Firstly, the nonthinking… The Patriot Act was renewed for four more years despite the warning of two senators on the Senate Intelligence Committee who actually KNOW how the law is being used: Senator Ron Wyden (D, Oregon) and Senator Mark Udall (D, Colorado). Members of the Senate Intelligence Committee are briefed on classified activities and charged with overseeing the NSA, CIA, and the Justice Department‘s “intelligence activities.” The warnings are highly unusual, perhaps unprecedented.
“I believe that when more of my colleagues and the American public come to understand how the Patriot Act has actually been interpreted in secret, they will insist on significant reforms too,” said Sen Ron Wyden, an Oregon Democrat who tried to block the renewal.
The renewal of the Patriot Act followed a 250-153 vote in the House of Representatives. The bill was, I think significantly, signed into law by a machine, an autopen, machines first developed 200 years ago by British inventor John Isaac Hawkins, that trace engraved signatures and are often used to sign cards and letters sent by the White House. President Obama, who was in France at the time, authorized the signing, the first such use of the device to sign a bill into law. A 2005 Justice Department memo concluded that “the president need not personally perform the physical act of affixing his signature to a bill to sign it.” However, Article I, Section 7 of the Constitution states: “Every Bill which shall have passed the House of Representatives and the Senate, shall, before it become a Law, be presented to the President of the United States, If he approve he shall sign it….” I somehow think that the Constitution might outweigh a Justice Department memo.
Representative Tom Graves (R, Georgia) has questioned whether President Obama was PRESENTED with the legislation before he had the machine sign it and whether the signing was constitutional. He has asked for a “detailed, written explanation” of the legitimacy of using an autopen.
Historically, Thomas Jefferson (who has probably been “spinning in his grave” for quite some time ) was a big fan of autopens. I am almost completely certain that he would not have been a fan of the Patriot Act.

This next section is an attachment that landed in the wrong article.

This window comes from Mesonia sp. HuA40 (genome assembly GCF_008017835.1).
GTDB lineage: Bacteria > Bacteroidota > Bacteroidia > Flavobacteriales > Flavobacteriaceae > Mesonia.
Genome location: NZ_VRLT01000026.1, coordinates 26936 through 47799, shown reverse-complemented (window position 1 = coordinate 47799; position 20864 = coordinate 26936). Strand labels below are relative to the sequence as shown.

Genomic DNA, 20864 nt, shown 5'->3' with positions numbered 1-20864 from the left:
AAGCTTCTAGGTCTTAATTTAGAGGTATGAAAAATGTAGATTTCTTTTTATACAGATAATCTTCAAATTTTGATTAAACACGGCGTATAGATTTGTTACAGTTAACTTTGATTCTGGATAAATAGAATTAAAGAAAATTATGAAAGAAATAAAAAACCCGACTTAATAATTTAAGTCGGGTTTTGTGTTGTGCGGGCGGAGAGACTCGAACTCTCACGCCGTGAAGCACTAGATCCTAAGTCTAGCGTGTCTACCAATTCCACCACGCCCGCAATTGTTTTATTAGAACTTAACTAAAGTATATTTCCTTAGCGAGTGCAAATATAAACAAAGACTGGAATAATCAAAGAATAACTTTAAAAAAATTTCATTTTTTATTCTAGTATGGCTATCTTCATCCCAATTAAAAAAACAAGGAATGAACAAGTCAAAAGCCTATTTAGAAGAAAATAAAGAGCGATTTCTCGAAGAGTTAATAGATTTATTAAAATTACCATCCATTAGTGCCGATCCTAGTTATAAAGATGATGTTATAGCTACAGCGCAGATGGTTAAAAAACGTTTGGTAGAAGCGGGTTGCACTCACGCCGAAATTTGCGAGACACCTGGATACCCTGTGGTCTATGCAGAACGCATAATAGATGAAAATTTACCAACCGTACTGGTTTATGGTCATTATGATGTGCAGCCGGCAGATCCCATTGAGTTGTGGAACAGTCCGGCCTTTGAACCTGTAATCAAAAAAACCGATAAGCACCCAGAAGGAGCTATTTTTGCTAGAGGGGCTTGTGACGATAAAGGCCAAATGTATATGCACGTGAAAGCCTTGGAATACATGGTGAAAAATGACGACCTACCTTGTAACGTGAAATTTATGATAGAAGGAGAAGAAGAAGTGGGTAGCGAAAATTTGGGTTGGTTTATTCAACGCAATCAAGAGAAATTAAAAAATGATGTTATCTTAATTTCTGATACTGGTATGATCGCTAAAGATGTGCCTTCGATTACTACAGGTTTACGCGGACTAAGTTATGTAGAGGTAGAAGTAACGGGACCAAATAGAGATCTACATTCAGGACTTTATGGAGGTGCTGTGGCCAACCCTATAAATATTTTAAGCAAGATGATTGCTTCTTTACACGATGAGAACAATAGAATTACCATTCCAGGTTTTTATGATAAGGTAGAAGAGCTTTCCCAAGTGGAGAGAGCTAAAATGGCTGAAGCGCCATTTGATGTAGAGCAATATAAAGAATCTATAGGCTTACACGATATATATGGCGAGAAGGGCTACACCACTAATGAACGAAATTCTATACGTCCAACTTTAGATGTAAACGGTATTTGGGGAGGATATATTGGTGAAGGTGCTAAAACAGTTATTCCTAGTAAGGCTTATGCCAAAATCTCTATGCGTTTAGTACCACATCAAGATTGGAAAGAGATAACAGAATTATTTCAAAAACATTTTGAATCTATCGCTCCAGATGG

There are two related news items today: a computer program, The Metaphor Program (1) that looks for subversive thoughts and beliefs in foreign (domestic? ) metaphors, since computers, like some Myers-Briggs “thinking-judging” types and many small children are QUITE “literal.” The Metaphor Program is meant to “exploit the fact that metaphors are pervasive in everyday talk and reveal the underlying beliefs and worldviews of members of a culture.” The second item is that French President Nicolas Sarkozy has opened the first ever e-G8 forum in Paris. (Why not? The food is good. ) Media commentator Jeff Jarvis said:
The LA Times editorial was more direct: “Leaders of the Group of 8 nations want to govern cyberspace. Good luck with that.” “The declaration reflects the wrongheaded wish of many foreign leader to tame the Net, particularly free-wheeling Web-based businesses and online speech.”
A possibly-related item: The PBS Web site was hacked and defaced after PBS aired a documentary on WikiLeaks. (Gee, I wonder who did THAT?)
All in all, I think that the Internet is too important to be governed by people in suits and ties.
Secondly, on thinking “small….”
California businesses are among those working on a new generation of smaller weapons that would exact less of a toll on property and human lives… or “let’s be real,” on PROPERTY. L-3 Interstate Elecronics Corporation in Anaheim is working on a GPS guidance system for a 13-pound “smart bomb” that would be attached to a small, low-flying drone. Engineers in Simi Valley at AeroVironment Inc. (the “Nano Hummingbird” people ) are developing a mini-cruise missile that will fit in a soldier’s rucksack, be fired from a mortar, and scout the battlefield for enemy targets.
The 13-pound “smart bomb” has been under development for three years by Raytheon Company. The 2-foot-long bomb is steared by a GPS-guided system made in Anaheim and called Small Tactical Munition, or STM (gotta have an acronym).
AeroVironment’s “Switchblade” mini-cruise missile unfolds its wings after being launched from a mortar and sends live video and GPS coordinates to the soldier who launched it. The battery-powered drone is tipped with a tiny warhead and operated by a handheld controller. Switchblade will fly above a war zone for at least five minutes and for more than a mile at a time.
“And so it was indeed: she was now only ten inches high, and her face brightened up at the thought that she was now the right size for going through the little door into that lovely garden. First, however, she waited for a few minutes to see if she was going to shrink any further: she felt a little nervous about this; ‘for it might end, you know,’ said Alice to herself, ‘in my going out altogether, like a candle. I wonder what I should be like then?’ And she tried to fancy what the flame of a candle is like after the candle is blown out, for she could not remember ever having seen such a thing.”
It is must be a lot like the extinguishing of freedoms and liberty.
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